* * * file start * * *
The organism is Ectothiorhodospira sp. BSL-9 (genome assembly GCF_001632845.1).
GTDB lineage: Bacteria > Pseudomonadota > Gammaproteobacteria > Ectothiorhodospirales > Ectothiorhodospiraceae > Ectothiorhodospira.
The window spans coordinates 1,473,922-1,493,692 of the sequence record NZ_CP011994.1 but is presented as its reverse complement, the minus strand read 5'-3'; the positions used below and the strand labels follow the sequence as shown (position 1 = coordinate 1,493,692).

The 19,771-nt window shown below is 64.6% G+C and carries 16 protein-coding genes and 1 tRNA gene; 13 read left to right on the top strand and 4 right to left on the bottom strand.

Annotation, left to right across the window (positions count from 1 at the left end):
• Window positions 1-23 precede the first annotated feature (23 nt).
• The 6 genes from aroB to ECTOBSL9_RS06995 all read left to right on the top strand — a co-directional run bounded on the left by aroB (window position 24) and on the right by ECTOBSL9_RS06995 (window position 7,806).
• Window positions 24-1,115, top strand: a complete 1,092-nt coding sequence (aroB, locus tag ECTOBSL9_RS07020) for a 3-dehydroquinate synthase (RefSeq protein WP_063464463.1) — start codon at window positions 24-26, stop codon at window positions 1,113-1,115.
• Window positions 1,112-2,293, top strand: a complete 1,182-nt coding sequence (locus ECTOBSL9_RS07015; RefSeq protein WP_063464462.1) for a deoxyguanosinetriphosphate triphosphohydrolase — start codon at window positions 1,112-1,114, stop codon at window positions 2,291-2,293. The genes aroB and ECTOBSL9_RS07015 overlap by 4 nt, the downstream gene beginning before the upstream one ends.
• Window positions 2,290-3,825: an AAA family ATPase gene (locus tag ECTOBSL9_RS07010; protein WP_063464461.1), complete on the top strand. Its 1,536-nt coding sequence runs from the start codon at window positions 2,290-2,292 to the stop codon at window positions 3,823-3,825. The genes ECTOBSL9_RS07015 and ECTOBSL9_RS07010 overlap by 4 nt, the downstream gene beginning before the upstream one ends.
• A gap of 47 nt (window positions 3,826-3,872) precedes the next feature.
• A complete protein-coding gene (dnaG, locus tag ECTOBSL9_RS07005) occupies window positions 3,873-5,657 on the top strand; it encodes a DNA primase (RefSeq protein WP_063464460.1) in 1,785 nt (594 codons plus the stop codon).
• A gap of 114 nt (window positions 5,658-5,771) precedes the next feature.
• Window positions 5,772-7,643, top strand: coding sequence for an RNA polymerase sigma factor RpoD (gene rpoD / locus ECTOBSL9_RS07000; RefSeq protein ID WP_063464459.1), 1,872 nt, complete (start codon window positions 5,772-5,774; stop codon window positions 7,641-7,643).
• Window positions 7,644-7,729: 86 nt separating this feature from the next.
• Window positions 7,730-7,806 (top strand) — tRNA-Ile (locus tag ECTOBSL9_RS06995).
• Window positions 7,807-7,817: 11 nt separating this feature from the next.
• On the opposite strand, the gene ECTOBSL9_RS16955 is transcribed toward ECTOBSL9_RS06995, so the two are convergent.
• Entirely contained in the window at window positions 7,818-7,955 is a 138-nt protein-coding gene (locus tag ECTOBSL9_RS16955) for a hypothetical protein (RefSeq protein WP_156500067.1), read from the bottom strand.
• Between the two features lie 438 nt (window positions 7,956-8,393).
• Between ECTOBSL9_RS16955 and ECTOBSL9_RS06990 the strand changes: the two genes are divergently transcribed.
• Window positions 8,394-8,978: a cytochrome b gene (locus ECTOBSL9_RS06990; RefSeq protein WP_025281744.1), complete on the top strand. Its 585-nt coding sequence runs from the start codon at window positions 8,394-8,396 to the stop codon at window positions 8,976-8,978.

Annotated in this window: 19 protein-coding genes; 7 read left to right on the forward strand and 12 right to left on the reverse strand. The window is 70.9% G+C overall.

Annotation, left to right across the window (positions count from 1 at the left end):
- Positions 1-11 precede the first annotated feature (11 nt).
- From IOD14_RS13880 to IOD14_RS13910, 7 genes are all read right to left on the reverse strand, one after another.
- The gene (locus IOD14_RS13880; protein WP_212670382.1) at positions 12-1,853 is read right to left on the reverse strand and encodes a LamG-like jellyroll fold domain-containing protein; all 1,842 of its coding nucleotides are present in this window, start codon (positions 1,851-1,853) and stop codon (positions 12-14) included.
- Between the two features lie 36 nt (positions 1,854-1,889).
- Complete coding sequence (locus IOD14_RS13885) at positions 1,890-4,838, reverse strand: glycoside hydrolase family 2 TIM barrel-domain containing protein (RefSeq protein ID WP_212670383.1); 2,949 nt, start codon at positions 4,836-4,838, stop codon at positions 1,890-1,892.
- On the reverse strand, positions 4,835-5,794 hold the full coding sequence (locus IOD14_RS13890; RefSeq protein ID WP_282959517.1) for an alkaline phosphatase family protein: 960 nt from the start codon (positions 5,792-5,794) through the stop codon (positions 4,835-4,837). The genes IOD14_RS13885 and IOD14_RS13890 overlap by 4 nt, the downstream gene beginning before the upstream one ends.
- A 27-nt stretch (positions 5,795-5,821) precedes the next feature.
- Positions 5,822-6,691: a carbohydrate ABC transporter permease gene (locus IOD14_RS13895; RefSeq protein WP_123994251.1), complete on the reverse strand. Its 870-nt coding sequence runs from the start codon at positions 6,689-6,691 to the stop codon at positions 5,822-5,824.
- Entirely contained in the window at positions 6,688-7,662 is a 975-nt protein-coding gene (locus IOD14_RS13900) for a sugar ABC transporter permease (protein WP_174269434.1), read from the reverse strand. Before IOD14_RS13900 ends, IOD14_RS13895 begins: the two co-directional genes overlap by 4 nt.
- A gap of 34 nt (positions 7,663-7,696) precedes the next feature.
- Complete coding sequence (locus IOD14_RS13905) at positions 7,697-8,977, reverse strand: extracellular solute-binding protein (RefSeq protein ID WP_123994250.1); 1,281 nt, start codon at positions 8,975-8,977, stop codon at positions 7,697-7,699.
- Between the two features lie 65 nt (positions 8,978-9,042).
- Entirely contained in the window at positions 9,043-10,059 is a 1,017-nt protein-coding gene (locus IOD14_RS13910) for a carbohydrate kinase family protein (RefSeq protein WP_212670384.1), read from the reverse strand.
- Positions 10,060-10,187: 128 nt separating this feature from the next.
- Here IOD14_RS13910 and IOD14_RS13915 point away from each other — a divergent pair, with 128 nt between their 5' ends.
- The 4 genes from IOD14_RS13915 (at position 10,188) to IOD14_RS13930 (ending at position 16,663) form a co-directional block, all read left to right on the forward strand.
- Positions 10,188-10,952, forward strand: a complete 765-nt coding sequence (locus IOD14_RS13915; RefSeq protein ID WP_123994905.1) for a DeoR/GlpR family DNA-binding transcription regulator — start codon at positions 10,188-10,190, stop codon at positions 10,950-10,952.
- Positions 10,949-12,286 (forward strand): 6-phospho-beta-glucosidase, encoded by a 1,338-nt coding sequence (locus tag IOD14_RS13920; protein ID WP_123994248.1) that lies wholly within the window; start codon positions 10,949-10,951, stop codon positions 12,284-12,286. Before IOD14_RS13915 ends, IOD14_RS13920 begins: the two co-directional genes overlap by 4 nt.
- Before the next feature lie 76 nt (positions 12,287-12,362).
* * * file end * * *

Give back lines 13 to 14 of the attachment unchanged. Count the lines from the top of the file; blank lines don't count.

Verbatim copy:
• A gap of 114 nt (window positions 5,658-5,771) precedes the next feature.
• Window positions 5,772-7,643, top strand: coding sequence for an RNA polymerase sigma factor RpoD (gene rpoD / locus ECTOBSL9_RS07000; RefSeq protein ID WP_063464459.1), 1,872 nt, complete (start codon window positions 5,772-5,774; stop codon window positions 7,641-7,643).